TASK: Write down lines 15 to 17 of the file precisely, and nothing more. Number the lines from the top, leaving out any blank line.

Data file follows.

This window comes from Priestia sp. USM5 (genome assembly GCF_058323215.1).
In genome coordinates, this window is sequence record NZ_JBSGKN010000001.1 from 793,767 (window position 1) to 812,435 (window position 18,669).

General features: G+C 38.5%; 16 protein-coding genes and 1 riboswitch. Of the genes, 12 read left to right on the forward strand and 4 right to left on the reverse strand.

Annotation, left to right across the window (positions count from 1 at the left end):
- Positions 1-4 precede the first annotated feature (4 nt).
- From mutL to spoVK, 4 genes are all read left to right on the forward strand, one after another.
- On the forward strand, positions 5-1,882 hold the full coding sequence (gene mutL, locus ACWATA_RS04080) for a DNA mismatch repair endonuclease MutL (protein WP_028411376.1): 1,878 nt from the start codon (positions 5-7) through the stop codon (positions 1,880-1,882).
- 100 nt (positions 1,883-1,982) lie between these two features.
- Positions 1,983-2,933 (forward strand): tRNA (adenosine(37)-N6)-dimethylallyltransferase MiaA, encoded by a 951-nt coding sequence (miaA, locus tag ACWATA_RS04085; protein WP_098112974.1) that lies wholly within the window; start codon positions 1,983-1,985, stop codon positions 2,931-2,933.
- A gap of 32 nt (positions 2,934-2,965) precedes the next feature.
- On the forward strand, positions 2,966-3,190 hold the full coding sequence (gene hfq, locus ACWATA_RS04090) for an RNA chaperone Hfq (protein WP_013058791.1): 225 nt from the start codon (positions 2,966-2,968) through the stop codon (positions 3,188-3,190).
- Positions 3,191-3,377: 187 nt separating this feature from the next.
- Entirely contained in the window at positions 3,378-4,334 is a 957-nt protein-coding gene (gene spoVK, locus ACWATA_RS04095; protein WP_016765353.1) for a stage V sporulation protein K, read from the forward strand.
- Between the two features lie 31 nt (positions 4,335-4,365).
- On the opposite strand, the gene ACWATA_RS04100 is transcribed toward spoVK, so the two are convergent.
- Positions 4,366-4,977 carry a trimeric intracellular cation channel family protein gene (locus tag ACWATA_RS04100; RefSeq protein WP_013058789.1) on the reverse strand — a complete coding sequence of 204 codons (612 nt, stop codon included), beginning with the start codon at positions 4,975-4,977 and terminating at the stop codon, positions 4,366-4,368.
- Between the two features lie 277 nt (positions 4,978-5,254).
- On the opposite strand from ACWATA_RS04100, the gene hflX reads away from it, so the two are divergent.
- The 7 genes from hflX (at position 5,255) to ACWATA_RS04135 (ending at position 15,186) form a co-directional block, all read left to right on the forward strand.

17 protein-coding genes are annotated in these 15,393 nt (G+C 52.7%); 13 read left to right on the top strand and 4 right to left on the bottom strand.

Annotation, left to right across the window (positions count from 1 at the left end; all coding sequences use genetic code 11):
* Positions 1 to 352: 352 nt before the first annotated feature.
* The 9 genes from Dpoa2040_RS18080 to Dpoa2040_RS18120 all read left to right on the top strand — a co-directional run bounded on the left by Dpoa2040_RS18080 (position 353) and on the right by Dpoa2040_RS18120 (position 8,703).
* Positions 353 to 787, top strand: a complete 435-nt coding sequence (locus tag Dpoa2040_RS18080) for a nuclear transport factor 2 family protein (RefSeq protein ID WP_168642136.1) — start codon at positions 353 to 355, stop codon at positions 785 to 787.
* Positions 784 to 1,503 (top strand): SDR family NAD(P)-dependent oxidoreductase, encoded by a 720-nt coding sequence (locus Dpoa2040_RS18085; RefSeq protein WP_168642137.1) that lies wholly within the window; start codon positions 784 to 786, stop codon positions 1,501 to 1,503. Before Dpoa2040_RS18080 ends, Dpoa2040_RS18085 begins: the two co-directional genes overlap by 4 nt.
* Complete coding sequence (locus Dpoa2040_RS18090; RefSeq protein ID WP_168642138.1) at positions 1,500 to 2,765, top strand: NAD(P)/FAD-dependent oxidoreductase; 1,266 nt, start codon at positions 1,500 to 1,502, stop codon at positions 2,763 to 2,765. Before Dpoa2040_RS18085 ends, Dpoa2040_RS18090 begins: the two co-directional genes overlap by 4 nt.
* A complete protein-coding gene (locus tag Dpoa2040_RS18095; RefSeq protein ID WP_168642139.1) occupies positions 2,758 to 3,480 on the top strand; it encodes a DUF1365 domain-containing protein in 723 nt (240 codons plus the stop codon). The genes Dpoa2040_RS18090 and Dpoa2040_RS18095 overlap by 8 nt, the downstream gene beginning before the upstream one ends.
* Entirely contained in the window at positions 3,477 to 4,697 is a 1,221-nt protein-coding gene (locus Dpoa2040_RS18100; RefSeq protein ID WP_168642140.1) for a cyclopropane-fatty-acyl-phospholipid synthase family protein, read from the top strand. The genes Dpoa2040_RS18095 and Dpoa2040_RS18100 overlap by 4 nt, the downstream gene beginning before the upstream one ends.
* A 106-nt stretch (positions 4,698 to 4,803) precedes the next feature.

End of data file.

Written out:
- On the opposite strand, the gene ACWATA_RS04100 is transcribed toward spoVK, so the two are convergent.
- Positions 4,366-4,977 carry a trimeric intracellular cation channel family protein gene (locus tag ACWATA_RS04100; RefSeq protein WP_013058789.1) on the reverse strand — a complete coding sequence of 204 codons (612 nt, stop codon included), beginning with the start codon at positions 4,975-4,977 and terminating at the stop codon, positions 4,366-4,368.
- Between the two features lie 277 nt (positions 4,978-5,254).